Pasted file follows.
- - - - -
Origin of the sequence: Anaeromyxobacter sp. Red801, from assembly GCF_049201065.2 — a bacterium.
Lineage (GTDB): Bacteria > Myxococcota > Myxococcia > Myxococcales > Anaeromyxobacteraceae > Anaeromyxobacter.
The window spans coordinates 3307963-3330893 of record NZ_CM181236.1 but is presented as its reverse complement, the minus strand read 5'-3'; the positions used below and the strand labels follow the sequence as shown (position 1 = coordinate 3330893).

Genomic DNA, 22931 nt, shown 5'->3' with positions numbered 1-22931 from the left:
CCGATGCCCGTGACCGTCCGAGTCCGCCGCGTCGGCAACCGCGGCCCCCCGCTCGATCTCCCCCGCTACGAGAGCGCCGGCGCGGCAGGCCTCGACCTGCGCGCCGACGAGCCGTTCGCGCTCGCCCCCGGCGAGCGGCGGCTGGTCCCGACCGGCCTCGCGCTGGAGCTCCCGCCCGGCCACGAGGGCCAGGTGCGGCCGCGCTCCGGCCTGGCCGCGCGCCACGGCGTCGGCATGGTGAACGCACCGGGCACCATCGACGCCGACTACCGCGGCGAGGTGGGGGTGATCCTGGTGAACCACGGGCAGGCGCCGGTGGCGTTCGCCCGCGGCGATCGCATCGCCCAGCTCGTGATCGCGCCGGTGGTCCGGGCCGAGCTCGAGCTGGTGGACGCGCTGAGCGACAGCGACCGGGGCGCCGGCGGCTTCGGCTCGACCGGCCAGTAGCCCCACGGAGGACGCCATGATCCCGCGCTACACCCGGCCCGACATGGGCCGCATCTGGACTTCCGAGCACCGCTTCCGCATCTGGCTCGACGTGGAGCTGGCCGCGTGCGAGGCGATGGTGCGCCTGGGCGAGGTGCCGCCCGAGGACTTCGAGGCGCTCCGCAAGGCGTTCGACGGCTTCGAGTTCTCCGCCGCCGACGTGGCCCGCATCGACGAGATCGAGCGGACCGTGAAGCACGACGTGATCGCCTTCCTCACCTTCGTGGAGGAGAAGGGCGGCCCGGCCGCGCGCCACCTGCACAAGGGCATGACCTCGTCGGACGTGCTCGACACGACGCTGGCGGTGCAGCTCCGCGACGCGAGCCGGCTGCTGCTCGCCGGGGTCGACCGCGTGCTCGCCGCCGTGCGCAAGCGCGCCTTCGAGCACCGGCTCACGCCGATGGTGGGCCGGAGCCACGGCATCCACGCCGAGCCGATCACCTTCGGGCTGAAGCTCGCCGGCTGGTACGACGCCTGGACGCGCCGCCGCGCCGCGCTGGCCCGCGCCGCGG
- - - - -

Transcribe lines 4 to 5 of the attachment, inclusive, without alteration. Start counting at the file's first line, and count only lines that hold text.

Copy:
Genomic DNA, 22931 nt, shown 5'->3' with positions numbered 1-22931 from the left:
CCGATGCCCGTGACCGTCCGAGTCCGCCGCGTCGGCAACCGCGGCCCCCCGCTCGATCTCCCCCGCTACGAGAGCGCCGGCGCGGCAGGCCTCGACCTGCGCGCCGACGAGCCGTTCGCGCTCGCCCCCGGCGAGCGGCGGCTGGTCCCGACCGGCCTCGCGCTGGAGCTCCCGCCCGGCCACGAGGGCCAGGTGCGGCCGCGCTCCGGCCTGGCCGCGCGCCACGGCGTCGGCATGGTGAACGCACCGGGCACCATCGACGCCGACTACCGCGGCGAGGTGGGGGTGATCCTGGTGAACCACGGGCAGGCGCCGGTGGCGTTCGCCCGCGGCGATCGCATCGCCCAGCTCGTGATCGCGCCGGTGGTCCGGGCCGAGCTCGAGCTGGTGGACGCGCTGAGCGACAGCGACCGGGGCGCCGGCGGCTTCGGCTCGACCGGCCAGTAGCCCCACGGAGGACGCCATGATCCCGCGCTACACCCGGCCCGACATGGGCCGCATCTGGACTTCCGAGCACCGCTTCCGCATCTGGCTCGACGTGGAGCTGGCCGCGTGCGAGGCGATGGTGCGCCTGGGCGAGGTGCCGCCCGAGGACTTCGAGGCGCTCCGCAAGGCGTTCGACGGCTTCGAGTTCTCCGCCGCCGACGTGGCCCGCATCGACGAGATCGAGCGGACCGTGAAGCACGACGTGATCGCCTTCCTCACCTTCGTGGAGGAGAAGGGCGGCCCGGCCGCGCGCCACCTGCACAAGGGCATGACCTCGTCGGACGTGCTCGACACGACGCTGGCGGTGCAGCTCCGCGACGCGAGCCGGCTGCTGCTCGCCGGGGTCGACCGCGTGCTCGCCGCCGTGCGCAAGCGCGCCTTCGAGCACCGGCTCACGCCGATGGTGGGCCGGAGCCACGGCATCCACGCCGAGCCGATCACCTTCGGGCTGAAGCTCGCCGGCTGGTACGACGCCTGGACGCGCCGCCGCGCCGCGCTGGCCCGCGCCGCGG